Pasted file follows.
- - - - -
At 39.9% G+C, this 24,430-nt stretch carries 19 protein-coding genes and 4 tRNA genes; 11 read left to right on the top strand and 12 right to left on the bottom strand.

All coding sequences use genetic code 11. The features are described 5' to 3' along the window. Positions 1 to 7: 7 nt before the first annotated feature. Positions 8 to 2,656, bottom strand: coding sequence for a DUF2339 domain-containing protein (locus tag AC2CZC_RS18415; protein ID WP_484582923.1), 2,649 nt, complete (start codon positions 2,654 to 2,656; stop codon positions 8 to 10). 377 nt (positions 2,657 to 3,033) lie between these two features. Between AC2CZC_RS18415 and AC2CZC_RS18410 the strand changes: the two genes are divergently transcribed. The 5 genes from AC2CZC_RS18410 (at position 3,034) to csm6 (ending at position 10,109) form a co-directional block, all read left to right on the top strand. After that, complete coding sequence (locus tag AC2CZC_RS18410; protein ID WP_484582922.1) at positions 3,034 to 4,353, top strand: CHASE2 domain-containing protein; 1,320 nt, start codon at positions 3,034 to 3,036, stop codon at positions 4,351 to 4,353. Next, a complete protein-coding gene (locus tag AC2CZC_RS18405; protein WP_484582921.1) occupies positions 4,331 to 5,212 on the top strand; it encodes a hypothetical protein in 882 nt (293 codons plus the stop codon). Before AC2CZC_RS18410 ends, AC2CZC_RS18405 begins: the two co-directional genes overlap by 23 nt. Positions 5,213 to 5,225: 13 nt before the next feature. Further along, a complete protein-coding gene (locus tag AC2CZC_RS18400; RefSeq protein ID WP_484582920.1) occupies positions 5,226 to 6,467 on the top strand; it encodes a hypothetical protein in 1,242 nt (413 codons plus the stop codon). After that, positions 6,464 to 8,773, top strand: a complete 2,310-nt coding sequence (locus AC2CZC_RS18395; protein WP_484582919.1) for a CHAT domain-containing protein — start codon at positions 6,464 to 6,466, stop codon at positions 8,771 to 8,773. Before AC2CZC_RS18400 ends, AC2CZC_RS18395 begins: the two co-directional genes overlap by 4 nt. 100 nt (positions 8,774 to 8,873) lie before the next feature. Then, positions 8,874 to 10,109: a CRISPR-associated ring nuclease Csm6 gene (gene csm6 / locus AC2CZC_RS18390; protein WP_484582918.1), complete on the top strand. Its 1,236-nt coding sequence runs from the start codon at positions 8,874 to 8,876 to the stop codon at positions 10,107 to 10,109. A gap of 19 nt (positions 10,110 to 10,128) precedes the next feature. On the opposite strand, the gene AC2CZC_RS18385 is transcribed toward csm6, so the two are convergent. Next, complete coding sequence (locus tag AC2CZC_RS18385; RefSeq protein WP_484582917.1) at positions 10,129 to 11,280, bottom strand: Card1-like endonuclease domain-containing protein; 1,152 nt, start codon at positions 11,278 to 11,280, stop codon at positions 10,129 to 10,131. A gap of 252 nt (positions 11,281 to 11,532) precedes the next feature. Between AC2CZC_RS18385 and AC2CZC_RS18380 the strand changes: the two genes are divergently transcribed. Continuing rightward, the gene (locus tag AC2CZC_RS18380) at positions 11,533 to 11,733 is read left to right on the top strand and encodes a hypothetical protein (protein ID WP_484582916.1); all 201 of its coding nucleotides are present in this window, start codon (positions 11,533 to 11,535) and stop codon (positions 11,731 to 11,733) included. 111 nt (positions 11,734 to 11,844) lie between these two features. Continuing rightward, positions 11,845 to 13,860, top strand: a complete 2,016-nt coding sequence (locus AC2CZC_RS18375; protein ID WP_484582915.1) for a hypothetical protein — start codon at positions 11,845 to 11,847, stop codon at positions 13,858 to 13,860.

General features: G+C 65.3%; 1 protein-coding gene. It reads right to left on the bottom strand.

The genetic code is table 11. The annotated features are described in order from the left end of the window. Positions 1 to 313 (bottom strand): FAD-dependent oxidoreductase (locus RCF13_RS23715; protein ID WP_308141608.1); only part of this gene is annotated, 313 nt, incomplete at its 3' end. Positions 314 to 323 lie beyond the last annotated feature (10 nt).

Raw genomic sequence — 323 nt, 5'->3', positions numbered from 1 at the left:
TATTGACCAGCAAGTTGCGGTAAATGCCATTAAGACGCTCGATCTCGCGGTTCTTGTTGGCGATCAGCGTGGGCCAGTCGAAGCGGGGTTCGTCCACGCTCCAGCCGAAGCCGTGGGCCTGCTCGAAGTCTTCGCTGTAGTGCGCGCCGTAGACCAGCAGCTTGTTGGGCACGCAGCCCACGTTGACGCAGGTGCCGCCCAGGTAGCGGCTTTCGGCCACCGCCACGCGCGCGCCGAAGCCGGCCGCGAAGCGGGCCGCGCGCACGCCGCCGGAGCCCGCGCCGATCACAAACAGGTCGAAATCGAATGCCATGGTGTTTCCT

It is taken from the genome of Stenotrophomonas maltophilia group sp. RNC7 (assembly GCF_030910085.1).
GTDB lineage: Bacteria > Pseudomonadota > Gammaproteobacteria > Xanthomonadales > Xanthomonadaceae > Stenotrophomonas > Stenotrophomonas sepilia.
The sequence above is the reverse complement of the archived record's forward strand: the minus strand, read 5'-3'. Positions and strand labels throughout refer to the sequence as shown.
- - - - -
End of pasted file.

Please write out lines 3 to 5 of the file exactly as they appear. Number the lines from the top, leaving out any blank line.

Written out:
General features: G+C 65.3%; 1 protein-coding gene. It reads right to left on the bottom strand.

The genetic code is table 11. The annotated features are described in order from the left end of the window. Positions 1 to 313 (bottom strand): FAD-dependent oxidoreductase (locus RCF13_RS23715; protein ID WP_308141608.1); only part of this gene is annotated, 313 nt, incomplete at its 3' end. Positions 314 to 323 lie beyond the last annotated feature (10 nt).

Raw genomic sequence — 323 nt, 5'->3', positions numbered from 1 at the left: